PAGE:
Al Arabian Novel Factory
Benyamin’s shimmering depiction of a country under a despotic regime bears an uncanny resemblance to post-CAA India...
Tyranny breeds fear and despair. It can be a blatant or a secret celebration of violence. In Benyamin's Al Arabian Novel Factory, it assumes a simmering intensity as the author breaks apart the illusion of pluralism, piece by piece, part by part. No matter how the world perceives it or the media spins it, he documents the angry dance of despotism - the baiting and detention, trials and torture chambers, mass disappearances and casual executions. And as the atmosphere sinks in, you can't escape that suffocating sense of foreboding, that sudden flash of fear, as you recognise its uncanny resemblance to post-CAA India.
Al Arabian Novel Factory unravels in a nameless Arab country referred to as the City, a land where an authoritarian regime is using brute force to subdue the sparks of Arab Spring. The story is narrated through the POV of Pratap, a Keralite-turned-Canadian-citizen working with Toronto Sunday. James Hogan, his editor, offers him "an amazing opportunity to break new ground" by researching the geography and sociology of 17 West Asian countries from Egypt to Iran. He learns that an acclaimed author, who prefers to stay anonymous, has outsourced the work of assembling raw material for his latest novel. He soon joins a team of researchers who all land in the City to explore its soul.
Every team member has his own reason to choose the city, Pratap's being Jasmine, his long-lost love. While Londoner Edwin is enticed by the legends of the Mesopotamian desert, Vinod Chopra, an Islamophobic Indian journalist, is there following Priyanka, "a woman who carries a storm of lust inside her". Riyaz Malik, a Pakistani scribe and the fourth member of the team, has an air of secrecy. The narrative evolves through their pursuits as they wander the galis dotted with mosques and minarets in search of real and private testimonials. And at the heart of the plot is a mysterious book penned by a Pakistani radio jockey, connecting Al Arabian Novel Factory to its prequel, Jasmine Days.
The author shows how unrest spreads like wildfire in a state through an arsenal of brutal tactics. The Sultan and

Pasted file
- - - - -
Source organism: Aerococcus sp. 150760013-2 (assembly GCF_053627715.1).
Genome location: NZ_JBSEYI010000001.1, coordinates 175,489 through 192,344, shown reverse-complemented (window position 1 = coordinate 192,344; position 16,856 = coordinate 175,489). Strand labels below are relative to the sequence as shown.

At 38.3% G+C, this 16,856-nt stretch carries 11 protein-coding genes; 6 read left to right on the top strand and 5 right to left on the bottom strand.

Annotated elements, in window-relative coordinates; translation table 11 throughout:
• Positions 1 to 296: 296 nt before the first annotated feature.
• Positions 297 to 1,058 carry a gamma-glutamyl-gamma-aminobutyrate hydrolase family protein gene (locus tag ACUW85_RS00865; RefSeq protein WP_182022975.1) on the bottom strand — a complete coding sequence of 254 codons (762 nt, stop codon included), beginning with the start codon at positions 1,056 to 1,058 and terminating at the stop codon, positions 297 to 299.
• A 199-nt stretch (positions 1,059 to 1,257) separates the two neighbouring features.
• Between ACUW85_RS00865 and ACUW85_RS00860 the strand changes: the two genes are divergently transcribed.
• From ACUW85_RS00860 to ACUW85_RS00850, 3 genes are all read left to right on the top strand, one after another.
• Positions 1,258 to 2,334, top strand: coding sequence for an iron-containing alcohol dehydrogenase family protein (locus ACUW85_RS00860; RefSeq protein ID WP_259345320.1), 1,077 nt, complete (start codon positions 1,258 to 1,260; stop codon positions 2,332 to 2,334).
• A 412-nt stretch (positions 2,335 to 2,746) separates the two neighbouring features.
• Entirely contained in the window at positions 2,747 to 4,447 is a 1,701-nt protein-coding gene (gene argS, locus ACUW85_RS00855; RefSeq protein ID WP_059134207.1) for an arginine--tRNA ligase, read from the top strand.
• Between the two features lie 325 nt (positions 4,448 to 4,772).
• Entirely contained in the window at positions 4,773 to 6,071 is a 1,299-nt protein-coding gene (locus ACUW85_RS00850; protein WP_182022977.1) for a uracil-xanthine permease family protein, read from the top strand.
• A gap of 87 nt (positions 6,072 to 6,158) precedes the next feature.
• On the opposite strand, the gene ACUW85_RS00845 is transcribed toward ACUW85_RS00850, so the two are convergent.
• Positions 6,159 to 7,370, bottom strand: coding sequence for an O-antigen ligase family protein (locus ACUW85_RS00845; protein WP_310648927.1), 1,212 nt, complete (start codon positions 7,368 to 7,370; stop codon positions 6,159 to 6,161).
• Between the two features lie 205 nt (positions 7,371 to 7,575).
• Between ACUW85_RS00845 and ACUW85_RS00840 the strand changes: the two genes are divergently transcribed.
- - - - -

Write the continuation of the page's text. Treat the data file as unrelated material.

his secret state police are busy silencing the dissidents and eroding civil freedom. Usual targets include activists, journalists and officials who have fallen out of favour, along with the second-class citizens of Shia Muslims. "Fear has enveloped the city like morning fog," Pratap observes. It's a kingdom where all democratic indicators are reduced to random tropes and the chance to engage in free discourse is zilch. The monarch commands an army of plainclothes policemen and CID officers: at one point Edwin wonders if there is anyone in the City who is not a double agent or spy.
The City also has a horde of loyal Malayali migrant who sing paeans to His Majesty, conveniently ignoring the dark backstage drama. For them the protesters are just a bunch of rowdies and religious fanatics.
Wave of unease
Then you are introduced to the Arab version of cartoons that depict Tom as an impoverished local and Jerry as an invading foreigner. Tom accuses Jerry of trying to snatch his ancestral land and solemnly swears to protect what belongs to his forefathers. The City is also home to bar dancers and suicide squads, a place where Pratap meets men who smell like salt and sadness. It has human bombs who wrap their penises in protective gear for the 72 beautiful virgins waiting in heaven.
Faisal, a 24-year-old driver belonging to the Shia faction, has several wounds that refuse to heal. He is beaten up with a cane and electric baton and then his tormentors pour acid over his wounds to keep them infected. His crime is that he wanted a passport. "Am I not a human being?" he asks.
Jasmine is an elusive presence in the novel though Benyamin tries to navigate the nuances of man-woman relationship through her and another couple. Perumal is threatened by Pratap's sudden proximity to his wife, but he blames social media for it, insisting that Facebook mirrors one's heart. He says social networking sites are like "devils whispering in women's ears that there is a universe of happiness waiting for them beyond their husband."
The novel, translated from the Malayalam by Shanaz Habib, has no chapters but nine sections with brief pieces thrown together. At some points the narrative meanders into the labyrinth of philosophy and political discourse, but easily springs back from the docu-fiction mode to a more engrossing tempo of storytelling. Benyamin is not an author who indulges in purple prose, nor has he ever attempted idiom-dripping poetry. It's often some thematic quirk that defines his work and Al Arabian Novel Factory is no exception. But unlike Goat Days, which offered a slow-burning catharsis, this one explodes into a wave of unease as the din in the City reminds you of crowds chanting azadi. But above all, Al Arabian Novel Factoryshows how obscene silence can be in times of strife and resistance.
Courtesy: THE HINDU